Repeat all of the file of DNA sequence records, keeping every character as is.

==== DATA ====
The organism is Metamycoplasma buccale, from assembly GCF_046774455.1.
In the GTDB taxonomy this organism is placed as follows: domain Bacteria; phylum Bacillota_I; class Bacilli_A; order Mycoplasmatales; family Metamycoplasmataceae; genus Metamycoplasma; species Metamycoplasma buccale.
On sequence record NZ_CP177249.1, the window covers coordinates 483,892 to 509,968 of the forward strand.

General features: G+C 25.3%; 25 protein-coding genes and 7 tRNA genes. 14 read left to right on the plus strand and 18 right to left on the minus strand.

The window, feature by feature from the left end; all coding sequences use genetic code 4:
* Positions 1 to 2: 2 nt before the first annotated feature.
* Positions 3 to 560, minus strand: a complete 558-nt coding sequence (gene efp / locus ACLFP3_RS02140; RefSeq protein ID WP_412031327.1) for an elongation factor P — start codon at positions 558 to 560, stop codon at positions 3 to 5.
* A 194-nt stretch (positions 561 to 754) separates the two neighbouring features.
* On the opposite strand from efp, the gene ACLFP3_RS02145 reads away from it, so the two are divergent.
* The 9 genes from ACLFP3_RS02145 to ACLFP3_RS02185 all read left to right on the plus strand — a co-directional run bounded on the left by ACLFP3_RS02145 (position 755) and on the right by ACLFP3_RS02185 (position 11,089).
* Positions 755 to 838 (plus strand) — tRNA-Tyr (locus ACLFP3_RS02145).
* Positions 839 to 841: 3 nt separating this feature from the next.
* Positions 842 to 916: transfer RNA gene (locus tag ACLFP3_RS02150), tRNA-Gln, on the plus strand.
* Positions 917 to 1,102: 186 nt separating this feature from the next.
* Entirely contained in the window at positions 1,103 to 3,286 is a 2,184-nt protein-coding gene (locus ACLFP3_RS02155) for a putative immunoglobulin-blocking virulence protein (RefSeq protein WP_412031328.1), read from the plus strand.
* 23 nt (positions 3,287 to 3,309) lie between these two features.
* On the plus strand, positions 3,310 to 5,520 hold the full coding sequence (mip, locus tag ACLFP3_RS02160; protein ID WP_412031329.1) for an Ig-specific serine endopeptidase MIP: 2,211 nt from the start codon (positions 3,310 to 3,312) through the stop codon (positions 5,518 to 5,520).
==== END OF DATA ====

The organism is Metamycoplasma buccale, from assembly GCF_046774455.1.
In the GTDB taxonomy this organism is placed as follows: domain Bacteria; phylum Bacillota_I; class Bacilli_A; order Mycoplasmatales; family Metamycoplasmataceae; genus Metamycoplasma; species Metamycoplasma buccale.
On sequence record NZ_CP177249.1, the window covers coordinates 483,892 to 509,968 of the forward strand.

General features: G+C 25.3%; 25 protein-coding genes and 7 tRNA genes. 14 read left to right on the plus strand and 18 right to left on the minus strand.

The window, feature by feature from the left end; all coding sequences use genetic code 4:
* Positions 1 to 2: 2 nt before the first annotated feature.
* Positions 3 to 560, minus strand: a complete 558-nt coding sequence (gene efp / locus ACLFP3_RS02140; RefSeq protein ID WP_412031327.1) for an elongation factor P — start codon at positions 558 to 560, stop codon at positions 3 to 5.
* A 194-nt stretch (positions 561 to 754) separates the two neighbouring features.
* On the opposite strand from efp, the gene ACLFP3_RS02145 reads away from it, so the two are divergent.
* The 9 genes from ACLFP3_RS02145 to ACLFP3_RS02185 all read left to right on the plus strand — a co-directional run bounded on the left by ACLFP3_RS02145 (position 755) and on the right by ACLFP3_RS02185 (position 11,089).
* Positions 755 to 838 (plus strand) — tRNA-Tyr (locus ACLFP3_RS02145).
* Positions 839 to 841: 3 nt separating this feature from the next.
* Positions 842 to 916: transfer RNA gene (locus tag ACLFP3_RS02150), tRNA-Gln, on the plus strand.
* Positions 917 to 1,102: 186 nt separating this feature from the next.
* Entirely contained in the window at positions 1,103 to 3,286 is a 2,184-nt protein-coding gene (locus ACLFP3_RS02155) for a putative immunoglobulin-blocking virulence protein (RefSeq protein WP_412031328.1), read from the plus strand.
* 23 nt (positions 3,287 to 3,309) lie between these two features.
* On the plus strand, positions 3,310 to 5,520 hold the full coding sequence (mip, locus tag ACLFP3_RS02160; protein ID WP_412031329.1) for an Ig-specific serine endopeptidase MIP: 2,211 nt from the start codon (positions 3,310 to 3,312) through the stop codon (positions 5,518 to 5,520).